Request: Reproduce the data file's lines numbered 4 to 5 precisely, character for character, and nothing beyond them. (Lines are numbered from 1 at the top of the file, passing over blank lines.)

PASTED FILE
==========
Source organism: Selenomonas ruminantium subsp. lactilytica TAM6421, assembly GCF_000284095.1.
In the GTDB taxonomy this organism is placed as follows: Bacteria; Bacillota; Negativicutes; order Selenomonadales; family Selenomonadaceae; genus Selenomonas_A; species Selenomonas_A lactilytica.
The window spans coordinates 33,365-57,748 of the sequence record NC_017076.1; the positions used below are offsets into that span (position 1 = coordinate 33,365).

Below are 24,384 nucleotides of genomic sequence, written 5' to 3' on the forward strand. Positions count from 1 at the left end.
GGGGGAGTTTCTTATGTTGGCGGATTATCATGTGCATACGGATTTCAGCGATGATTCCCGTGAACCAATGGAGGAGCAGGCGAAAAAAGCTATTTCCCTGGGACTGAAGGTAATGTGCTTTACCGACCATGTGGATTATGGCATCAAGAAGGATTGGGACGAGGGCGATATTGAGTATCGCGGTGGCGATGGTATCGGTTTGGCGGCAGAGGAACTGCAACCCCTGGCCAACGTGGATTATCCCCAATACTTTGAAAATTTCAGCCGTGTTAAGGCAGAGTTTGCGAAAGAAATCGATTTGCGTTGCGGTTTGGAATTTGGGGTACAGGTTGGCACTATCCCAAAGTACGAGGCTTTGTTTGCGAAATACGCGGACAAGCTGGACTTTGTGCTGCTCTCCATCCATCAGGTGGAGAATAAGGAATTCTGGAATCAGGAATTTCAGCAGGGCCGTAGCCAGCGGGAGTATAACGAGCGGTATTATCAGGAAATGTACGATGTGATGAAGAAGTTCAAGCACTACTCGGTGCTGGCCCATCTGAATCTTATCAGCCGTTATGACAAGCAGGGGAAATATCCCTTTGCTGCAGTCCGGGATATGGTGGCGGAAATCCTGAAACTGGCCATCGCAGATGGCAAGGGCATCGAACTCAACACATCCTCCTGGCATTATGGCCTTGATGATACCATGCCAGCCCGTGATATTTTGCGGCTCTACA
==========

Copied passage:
Below are 24,384 nucleotides of genomic sequence, written 5' to 3' on the forward strand. Positions count from 1 at the left end.
GGGGGAGTTTCTTATGTTGGCGGATTATCATGTGCATACGGATTTCAGCGATGATTCCCGTGAACCAATGGAGGAGCAGGCGAAAAAAGCTATTTCCCTGGGACTGAAGGTAATGTGCTTTACCGACCATGTGGATTATGGCATCAAGAAGGATTGGGACGAGGGCGATATTGAGTATCGCGGTGGCGATGGTATCGGTTTGGCGGCAGAGGAACTGCAACCCCTGGCCAACGTGGATTATCCCCAATACTTTGAAAATTTCAGCCGTGTTAAGGCAGAGTTTGCGAAAGAAATCGATTTGCGTTGCGGTTTGGAATTTGGGGTACAGGTTGGCACTATCCCAAAGTACGAGGCTTTGTTTGCGAAATACGCGGACAAGCTGGACTTTGTGCTGCTCTCCATCCATCAGGTGGAGAATAAGGAATTCTGGAATCAGGAATTTCAGCAGGGCCGTAGCCAGCGGGAGTATAACGAGCGGTATTATCAGGAAATGTACGATGTGATGAAGAAGTTCAAGCACTACTCGGTGCTGGCCCATCTGAATCTTATCAGCCGTTATGACAAGCAGGGGAAATATCCCTTTGCTGCAGTCCGGGATATGGTGGCGGAAATCCTGAAACTGGCCATCGCAGATGGCAAGGGCATCGAACTCAACACATCCTCCTGGCATTATGGCCTTGATGATACCATGCCAGCCCGTGATATTTTGCGGCTCTACA